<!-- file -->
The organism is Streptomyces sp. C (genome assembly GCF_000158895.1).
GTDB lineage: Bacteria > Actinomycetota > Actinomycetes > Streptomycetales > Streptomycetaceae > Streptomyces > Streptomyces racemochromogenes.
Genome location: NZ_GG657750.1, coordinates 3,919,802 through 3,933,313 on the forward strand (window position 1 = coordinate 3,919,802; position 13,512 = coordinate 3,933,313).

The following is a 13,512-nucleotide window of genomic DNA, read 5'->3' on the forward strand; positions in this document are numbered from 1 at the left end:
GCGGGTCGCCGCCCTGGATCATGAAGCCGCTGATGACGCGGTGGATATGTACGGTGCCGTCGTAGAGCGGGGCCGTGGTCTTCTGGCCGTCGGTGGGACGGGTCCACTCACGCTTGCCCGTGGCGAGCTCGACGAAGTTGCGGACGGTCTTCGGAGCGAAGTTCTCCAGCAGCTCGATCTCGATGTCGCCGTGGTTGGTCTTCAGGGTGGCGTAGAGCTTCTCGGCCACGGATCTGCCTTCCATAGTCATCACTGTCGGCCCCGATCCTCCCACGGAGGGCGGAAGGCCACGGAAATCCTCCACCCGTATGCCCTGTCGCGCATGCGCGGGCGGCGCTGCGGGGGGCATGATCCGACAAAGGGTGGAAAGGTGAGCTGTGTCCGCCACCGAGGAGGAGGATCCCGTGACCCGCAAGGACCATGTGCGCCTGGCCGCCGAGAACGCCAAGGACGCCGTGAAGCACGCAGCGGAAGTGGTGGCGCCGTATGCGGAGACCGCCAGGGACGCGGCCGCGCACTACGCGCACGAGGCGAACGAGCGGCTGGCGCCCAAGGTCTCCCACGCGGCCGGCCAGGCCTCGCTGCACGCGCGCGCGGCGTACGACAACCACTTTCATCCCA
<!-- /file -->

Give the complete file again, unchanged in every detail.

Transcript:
The organism is Streptomyces sp. C (genome assembly GCF_000158895.1).
GTDB lineage: Bacteria > Actinomycetota > Actinomycetes > Streptomycetales > Streptomycetaceae > Streptomyces > Streptomyces racemochromogenes.
Genome location: NZ_GG657750.1, coordinates 3,919,802 through 3,933,313 on the forward strand (window position 1 = coordinate 3,919,802; position 13,512 = coordinate 3,933,313).

The following is a 13,512-nucleotide window of genomic DNA, read 5'->3' on the forward strand; positions in this document are numbered from 1 at the left end:
GCGGGTCGCCGCCCTGGATCATGAAGCCGCTGATGACGCGGTGGATATGTACGGTGCCGTCGTAGAGCGGGGCCGTGGTCTTCTGGCCGTCGGTGGGACGGGTCCACTCACGCTTGCCCGTGGCGAGCTCGACGAAGTTGCGGACGGTCTTCGGAGCGAAGTTCTCCAGCAGCTCGATCTCGATGTCGCCGTGGTTGGTCTTCAGGGTGGCGTAGAGCTTCTCGGCCACGGATCTGCCTTCCATAGTCATCACTGTCGGCCCCGATCCTCCCACGGAGGGCGGAAGGCCACGGAAATCCTCCACCCGTATGCCCTGTCGCGCATGCGCGGGCGGCGCTGCGGGGGGCATGATCCGACAAAGGGTGGAAAGGTGAGCTGTGTCCGCCACCGAGGAGGAGGATCCCGTGACCCGCAAGGACCATGTGCGCCTGGCCGCCGAGAACGCCAAGGACGCCGTGAAGCACGCAGCGGAAGTGGTGGCGCCGTATGCGGAGACCGCCAGGGACGCGGCCGCGCACTACGCGCACGAGGCGAACGAGCGGCTGGCGCCCAAGGTCTCCCACGCGGCCGGCCAGGCCTCGCTGCACGCGCGCGCGGCGTACGACAACCACTTTCATCCCA